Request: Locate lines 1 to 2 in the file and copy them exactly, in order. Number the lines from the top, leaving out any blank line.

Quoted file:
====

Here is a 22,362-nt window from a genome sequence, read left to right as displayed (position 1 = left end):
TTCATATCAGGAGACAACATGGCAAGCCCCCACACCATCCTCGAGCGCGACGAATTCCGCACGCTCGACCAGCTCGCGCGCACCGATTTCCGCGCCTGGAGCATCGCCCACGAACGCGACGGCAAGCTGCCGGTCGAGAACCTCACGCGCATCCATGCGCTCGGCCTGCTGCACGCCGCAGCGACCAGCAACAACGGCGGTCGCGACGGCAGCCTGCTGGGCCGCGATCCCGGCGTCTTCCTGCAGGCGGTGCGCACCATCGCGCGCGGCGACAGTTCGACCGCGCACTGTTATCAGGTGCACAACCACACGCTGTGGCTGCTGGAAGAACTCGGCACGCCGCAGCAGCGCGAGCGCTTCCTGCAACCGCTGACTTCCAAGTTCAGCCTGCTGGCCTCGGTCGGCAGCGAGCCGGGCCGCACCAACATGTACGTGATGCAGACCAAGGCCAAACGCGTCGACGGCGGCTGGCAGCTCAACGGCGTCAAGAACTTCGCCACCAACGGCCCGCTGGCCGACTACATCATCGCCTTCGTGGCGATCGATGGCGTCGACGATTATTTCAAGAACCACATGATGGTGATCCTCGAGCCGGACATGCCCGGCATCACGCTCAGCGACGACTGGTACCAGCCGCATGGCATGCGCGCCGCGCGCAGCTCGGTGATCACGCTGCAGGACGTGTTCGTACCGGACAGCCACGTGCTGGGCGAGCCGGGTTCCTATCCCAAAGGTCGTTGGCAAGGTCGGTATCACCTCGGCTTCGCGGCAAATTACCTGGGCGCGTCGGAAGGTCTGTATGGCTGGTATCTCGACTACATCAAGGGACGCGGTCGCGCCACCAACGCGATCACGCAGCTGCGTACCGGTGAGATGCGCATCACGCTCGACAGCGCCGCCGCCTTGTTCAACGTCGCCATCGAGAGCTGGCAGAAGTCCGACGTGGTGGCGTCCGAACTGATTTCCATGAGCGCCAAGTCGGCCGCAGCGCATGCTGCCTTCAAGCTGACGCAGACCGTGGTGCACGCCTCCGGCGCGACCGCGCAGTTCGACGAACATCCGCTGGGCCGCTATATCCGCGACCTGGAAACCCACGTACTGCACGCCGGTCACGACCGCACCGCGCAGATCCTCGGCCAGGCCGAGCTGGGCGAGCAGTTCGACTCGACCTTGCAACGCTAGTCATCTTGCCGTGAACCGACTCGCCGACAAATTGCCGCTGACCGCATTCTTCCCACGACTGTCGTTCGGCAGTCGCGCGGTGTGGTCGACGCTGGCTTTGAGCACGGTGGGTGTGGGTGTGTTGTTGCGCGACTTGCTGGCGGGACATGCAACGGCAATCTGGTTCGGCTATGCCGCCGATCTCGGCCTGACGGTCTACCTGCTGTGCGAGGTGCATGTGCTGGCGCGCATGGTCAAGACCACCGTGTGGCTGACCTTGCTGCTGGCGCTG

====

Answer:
Here is a 22,362-nt window from a genome sequence, read left to right as displayed (position 1 = left end):
TTCATATCAGGAGACAACATGGCAAGCCCCCACACCATCCTCGAGCGCGACGAATTCCGCACGCTCGACCAGCTCGCGCGCACCGATTTCCGCGCCTGGAGCATCGCCCACGAACGCGACGGCAAGCTGCCGGTCGAGAACCTCACGCGCATCCATGCGCTCGGCCTGCTGCACGCCGCAGCGACCAGCAACAACGGCGGTCGCGACGGCAGCCTGCTGGGCCGCGATCCCGGCGTCTTCCTGCAGGCGGTGCGCACCATCGCGCGCGGCGACAGTTCGACCGCGCACTGTTATCAGGTGCACAACCACACGCTGTGGCTGCTGGAAGAACTCGGCACGCCGCAGCAGCGCGAGCGCTTCCTGCAACCGCTGACTTCCAAGTTCAGCCTGCTGGCCTCGGTCGGCAGCGAGCCGGGCCGCACCAACATGTACGTGATGCAGACCAAGGCCAAACGCGTCGACGGCGGCTGGCAGCTCAACGGCGTCAAGAACTTCGCCACCAACGGCCCGCTGGCCGACTACATCATCGCCTTCGTGGCGATCGATGGCGTCGACGATTATTTCAAGAACCACATGATGGTGATCCTCGAGCCGGACATGCCCGGCATCACGCTCAGCGACGACTGGTACCAGCCGCATGGCATGCGCGCCGCGCGCAGCTCGGTGATCACGCTGCAGGACGTGTTCGTACCGGACAGCCACGTGCTGGGCGAGCCGGGTTCCTATCCCAAAGGTCGTTGGCAAGGTCGGTATCACCTCGGCTTCGCGGCAAATTACCTGGGCGCGTCGGAAGGTCTGTATGGCTGGTATCTCGACTACATCAAGGGACGCGGTCGCGCCACCAACGCGATCACGCAGCTGCGTACCGGTGAGATGCGCATCACGCTCGACAGCGCCGCCGCCTTGTTCAACGTCGCCATCGAGAGCTGGCAGAAGTCCGACGTGGTGGCGTCCGAACTGATTTCCATGAGCGCCAAGTCGGCCGCAGCGCATGCTGCCTTCAAGCTGACGCAGACCGTGGTGCACGCCTCCGGCGCGACCGCGCAGTTCGACGAACATCCGCTGGGCCGCTATATCCGCGACCTGGAAACCCACGTACTGCACGCCGGTCACGACCGCACCGCGCAGATCCTCGGCCAGGCCGAGCTGGGCGAGCAGTTCGACTCGACCTTGCAACGCTAGTCATCTTGCCGTGAACCGACTCGCCGACAAATTGCCGCTGACCGCATTCTTCCCACGACTGTCGTTCGGCAGTCGCGCGGTGTGGTCGACGCTGGCTTTGAGCACGGTGGGTGTGGGTGTGTTGTTGCGCGACTTGCTGGCGGGACATGCAACGGCAATCTGGTTCGGCTATGCCGCCGATCTCGGCCTGACGGTCTACCTGCTGTGCGAGGTGCATGTGCTGGCGCGCATGGTCAAGACCACCGTGTGGCTGACCTTGCTGCTGGCGCTG